A Canada goose with a hunter's 66-cm (26 inches) arrow sticking out of its chest picked the right place to land.
"This is a smart goose," said Bernard Levine, the retired veterinarian in whose Toms River, New Jersey, backyard the wounded bird showed up a few weeks ago.
"He happened to come into the yard of a veterinarian that could take care of him."
So Levine, 82, fed the goose, helped capture it, performed lifesaving surgery and transported it to the state's largest bird rehabilitation facility, The Raptor Trust.
All patched up after a three-week stay at The Raptor Trust, the goose was released last week into a stream in a wooded area on the trust's property with Levine witnessing the payoff for his kindness.
"It feels great to see him free and liberated, enjoying life the way a goose should," Levine said, as the goose preened and waded downstream.
Levine, working at the Toms River Animal Hospital he founded in 1955, removed 6 inches (15 centimeters) of the arrow lodged in the bird's flesh, as well as several pellets from an air rifle.
Levine said he hunted ducks and geese 30 years ago but a change of heart also changed his mind about the sport.
"With the encroaching civilization and the loss of a lot of habitat, these birds are pressed for survival," Levine said.
"I'd rather not shoot and kill them. I'd rather feed them and sponsor their lives."
The goose, which weighed 8 pounds (3.6 kilograms) after rescue, weighed 12 pounds (5.4 kilograms) at its last weigh-in before it was released.
Raptor Trust veterinary technician Kristi Ward said the sex and age of the bird were not determined.
New Jersey wildlife management regulations don't permit hunting waterfowl with arrows like the one removed from the goose. - AP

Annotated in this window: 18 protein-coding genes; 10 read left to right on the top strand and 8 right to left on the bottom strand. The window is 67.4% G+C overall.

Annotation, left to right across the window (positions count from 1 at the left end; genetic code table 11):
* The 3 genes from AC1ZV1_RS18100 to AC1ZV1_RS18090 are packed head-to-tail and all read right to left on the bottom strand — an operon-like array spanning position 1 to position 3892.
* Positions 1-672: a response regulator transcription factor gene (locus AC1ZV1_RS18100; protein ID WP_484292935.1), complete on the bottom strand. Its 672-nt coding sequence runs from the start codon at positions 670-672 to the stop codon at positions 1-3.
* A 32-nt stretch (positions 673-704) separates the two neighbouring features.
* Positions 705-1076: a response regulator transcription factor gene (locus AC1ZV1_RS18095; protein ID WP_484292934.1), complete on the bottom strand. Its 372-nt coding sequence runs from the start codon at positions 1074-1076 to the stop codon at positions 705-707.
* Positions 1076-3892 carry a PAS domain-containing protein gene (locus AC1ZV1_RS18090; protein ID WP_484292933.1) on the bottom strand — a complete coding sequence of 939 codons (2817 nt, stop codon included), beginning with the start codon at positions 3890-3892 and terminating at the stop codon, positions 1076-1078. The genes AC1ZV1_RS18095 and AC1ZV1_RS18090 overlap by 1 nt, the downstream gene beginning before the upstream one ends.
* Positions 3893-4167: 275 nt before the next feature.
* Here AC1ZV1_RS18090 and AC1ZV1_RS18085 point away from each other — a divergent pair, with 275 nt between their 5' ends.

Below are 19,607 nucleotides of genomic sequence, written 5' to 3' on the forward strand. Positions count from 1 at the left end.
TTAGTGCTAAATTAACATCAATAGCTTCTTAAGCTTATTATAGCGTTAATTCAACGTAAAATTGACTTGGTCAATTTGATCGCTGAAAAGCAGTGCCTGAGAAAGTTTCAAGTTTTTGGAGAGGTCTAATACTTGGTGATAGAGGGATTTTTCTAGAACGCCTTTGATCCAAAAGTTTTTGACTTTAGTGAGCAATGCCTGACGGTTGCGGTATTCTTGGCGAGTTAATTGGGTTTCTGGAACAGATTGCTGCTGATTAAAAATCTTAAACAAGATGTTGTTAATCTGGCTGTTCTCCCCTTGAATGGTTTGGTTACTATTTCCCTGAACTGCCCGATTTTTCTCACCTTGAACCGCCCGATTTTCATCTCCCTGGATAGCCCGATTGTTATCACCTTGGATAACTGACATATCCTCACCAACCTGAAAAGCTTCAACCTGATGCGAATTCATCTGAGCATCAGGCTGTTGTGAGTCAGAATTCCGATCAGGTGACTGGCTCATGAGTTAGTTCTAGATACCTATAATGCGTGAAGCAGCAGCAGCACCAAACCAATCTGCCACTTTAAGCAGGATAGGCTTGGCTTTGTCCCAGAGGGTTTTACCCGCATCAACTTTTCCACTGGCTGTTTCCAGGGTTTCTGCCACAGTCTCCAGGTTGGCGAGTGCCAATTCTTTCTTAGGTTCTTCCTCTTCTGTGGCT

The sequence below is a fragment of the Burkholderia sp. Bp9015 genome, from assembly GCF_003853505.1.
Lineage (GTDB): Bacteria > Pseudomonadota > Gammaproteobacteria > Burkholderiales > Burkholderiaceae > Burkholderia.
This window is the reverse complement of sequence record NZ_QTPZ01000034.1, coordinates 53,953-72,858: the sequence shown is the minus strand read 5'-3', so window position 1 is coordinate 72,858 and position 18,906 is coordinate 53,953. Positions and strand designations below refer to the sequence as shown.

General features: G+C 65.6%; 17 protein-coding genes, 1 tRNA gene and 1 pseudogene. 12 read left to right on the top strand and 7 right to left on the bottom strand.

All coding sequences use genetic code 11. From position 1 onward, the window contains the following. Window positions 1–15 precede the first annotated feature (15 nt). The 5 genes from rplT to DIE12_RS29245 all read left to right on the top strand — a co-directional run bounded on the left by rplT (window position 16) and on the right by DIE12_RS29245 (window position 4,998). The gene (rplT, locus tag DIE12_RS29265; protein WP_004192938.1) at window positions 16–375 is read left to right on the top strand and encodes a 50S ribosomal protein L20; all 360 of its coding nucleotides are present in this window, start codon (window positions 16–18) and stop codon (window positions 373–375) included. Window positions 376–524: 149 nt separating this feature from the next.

April 2, 2010 - 'Grilled' Duck Survives 644km Trip
A duck survived a 644km-long trip from Belgium to Britain while being stuck behind the radiator grille of a truck.
Driver Paul Murphy assumed that he had killed the bird when it hit the truck in Veurne, Belgium.
He was surprised to see the bird alive when he reached back home and lifted his bonnet at a local service station.
"All of a sudden, I saw this green head. I couldn’t believe it," the Daily Express quoted him, as saying.
Murphy, 41, phoned a friend for help.
They prised the bird out with a screwdriver and rushed him to the People's Dispensory for Sick Animals (PDSA) centre in Leeds, with a bleeding beak and a broken wing.
Leeds PetAid hospital staff said the duck, which they have named Plucky, is making good progress.
They are awaiting advice from the Department for Environment, Food and Rural Affairs (Defra) manager James Funnell said: "The bird will hopefully be moved to an appropriate wildlife rescue facility.
"Paul said he would be happy to return the duck to Belgium and release him into the wild." - ANI/Daily Mail